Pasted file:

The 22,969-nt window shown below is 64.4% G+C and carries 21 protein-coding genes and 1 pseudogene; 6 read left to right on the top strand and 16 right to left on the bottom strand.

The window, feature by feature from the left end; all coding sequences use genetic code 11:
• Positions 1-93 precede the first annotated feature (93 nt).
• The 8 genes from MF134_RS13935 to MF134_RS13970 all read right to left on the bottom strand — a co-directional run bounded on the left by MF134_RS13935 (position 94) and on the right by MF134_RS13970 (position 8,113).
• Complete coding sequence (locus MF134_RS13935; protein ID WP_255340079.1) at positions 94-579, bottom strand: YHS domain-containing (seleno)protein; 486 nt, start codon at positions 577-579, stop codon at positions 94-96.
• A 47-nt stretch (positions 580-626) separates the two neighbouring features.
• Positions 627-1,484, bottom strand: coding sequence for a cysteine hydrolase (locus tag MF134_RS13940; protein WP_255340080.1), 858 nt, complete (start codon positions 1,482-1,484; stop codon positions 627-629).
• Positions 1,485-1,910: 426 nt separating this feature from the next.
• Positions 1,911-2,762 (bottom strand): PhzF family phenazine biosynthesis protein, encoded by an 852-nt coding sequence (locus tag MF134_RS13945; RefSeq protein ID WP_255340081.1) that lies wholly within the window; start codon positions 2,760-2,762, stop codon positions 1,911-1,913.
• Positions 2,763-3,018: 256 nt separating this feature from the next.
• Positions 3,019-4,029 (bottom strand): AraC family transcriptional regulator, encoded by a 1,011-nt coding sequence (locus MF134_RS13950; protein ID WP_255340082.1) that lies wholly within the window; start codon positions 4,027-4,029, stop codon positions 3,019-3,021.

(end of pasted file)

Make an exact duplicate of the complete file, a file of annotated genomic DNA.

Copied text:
The 22,969-nt window shown below is 64.4% G+C and carries 21 protein-coding genes and 1 pseudogene; 6 read left to right on the top strand and 16 right to left on the bottom strand.

The window, feature by feature from the left end; all coding sequences use genetic code 11:
• Positions 1-93 precede the first annotated feature (93 nt).
• The 8 genes from MF134_RS13935 to MF134_RS13970 all read right to left on the bottom strand — a co-directional run bounded on the left by MF134_RS13935 (position 94) and on the right by MF134_RS13970 (position 8,113).
• Complete coding sequence (locus MF134_RS13935; protein ID WP_255340079.1) at positions 94-579, bottom strand: YHS domain-containing (seleno)protein; 486 nt, start codon at positions 577-579, stop codon at positions 94-96.
• A 47-nt stretch (positions 580-626) separates the two neighbouring features.
• Positions 627-1,484, bottom strand: coding sequence for a cysteine hydrolase (locus tag MF134_RS13940; protein WP_255340080.1), 858 nt, complete (start codon positions 1,482-1,484; stop codon positions 627-629).
• Positions 1,485-1,910: 426 nt separating this feature from the next.
• Positions 1,911-2,762 (bottom strand): PhzF family phenazine biosynthesis protein, encoded by an 852-nt coding sequence (locus tag MF134_RS13945; RefSeq protein ID WP_255340081.1) that lies wholly within the window; start codon positions 2,760-2,762, stop codon positions 1,911-1,913.
• Positions 2,763-3,018: 256 nt separating this feature from the next.
• Positions 3,019-4,029 (bottom strand): AraC family transcriptional regulator, encoded by a 1,011-nt coding sequence (locus MF134_RS13950; protein ID WP_255340082.1) that lies wholly within the window; start codon positions 4,027-4,029, stop codon positions 3,019-3,021.